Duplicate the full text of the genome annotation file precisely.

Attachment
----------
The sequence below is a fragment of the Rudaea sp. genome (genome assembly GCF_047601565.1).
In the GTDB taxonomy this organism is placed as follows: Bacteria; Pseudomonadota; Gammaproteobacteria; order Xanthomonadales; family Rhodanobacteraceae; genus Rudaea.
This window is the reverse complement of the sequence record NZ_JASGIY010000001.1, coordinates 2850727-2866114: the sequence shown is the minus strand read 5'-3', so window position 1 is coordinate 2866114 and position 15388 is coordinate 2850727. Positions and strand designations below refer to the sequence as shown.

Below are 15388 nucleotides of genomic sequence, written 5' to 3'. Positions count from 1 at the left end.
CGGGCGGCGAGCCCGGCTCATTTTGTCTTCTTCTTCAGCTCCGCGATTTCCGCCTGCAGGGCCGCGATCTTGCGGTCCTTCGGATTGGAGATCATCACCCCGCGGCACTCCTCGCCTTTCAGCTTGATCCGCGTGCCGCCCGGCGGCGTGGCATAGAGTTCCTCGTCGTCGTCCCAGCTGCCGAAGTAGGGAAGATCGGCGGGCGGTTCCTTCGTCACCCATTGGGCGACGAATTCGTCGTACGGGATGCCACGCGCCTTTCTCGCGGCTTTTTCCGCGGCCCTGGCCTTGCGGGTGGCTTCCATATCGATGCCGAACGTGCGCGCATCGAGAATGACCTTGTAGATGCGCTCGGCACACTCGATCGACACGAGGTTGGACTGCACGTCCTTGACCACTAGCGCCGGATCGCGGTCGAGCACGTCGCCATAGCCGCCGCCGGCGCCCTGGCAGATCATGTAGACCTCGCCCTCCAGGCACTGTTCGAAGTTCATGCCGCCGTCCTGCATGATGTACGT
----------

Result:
The sequence below is a fragment of the Rudaea sp. genome (genome assembly GCF_047601565.1).
In the GTDB taxonomy this organism is placed as follows: Bacteria; Pseudomonadota; Gammaproteobacteria; order Xanthomonadales; family Rhodanobacteraceae; genus Rudaea.
This window is the reverse complement of the sequence record NZ_JASGIY010000001.1, coordinates 2850727-2866114: the sequence shown is the minus strand read 5'-3', so window position 1 is coordinate 2866114 and position 15388 is coordinate 2850727. Positions and strand designations below refer to the sequence as shown.

Below are 15388 nucleotides of genomic sequence, written 5' to 3'. Positions count from 1 at the left end.
CGGGCGGCGAGCCCGGCTCATTTTGTCTTCTTCTTCAGCTCCGCGATTTCCGCCTGCAGGGCCGCGATCTTGCGGTCCTTCGGATTGGAGATCATCACCCCGCGGCACTCCTCGCCTTTCAGCTTGATCCGCGTGCCGCCCGGCGGCGTGGCATAGAGTTCCTCGTCGTCGTCCCAGCTGCCGAAGTAGGGAAGATCGGCGGGCGGTTCCTTCGTCACCCATTGGGCGACGAATTCGTCGTACGGGATGCCACGCGCCTTTCTCGCGGCTTTTTCCGCGGCCCTGGCCTTGCGGGTGGCTTCCATATCGATGCCGAACGTGCGCGCATCGAGAATGACCTTGTAGATGCGCTCGGCACACTCGATCGACACGAGGTTGGACTGCACGTCCTTGACCACTAGCGCCGGATCGCGGTCGAGCACGTCGCCATAGCCGCCGCCGGCGCCCTGGCAGATCATGTAGACCTCGCCCTCCAGGCACTGTTCGAAGTTCATGCCGCCGTCCTGCATGATGTACGT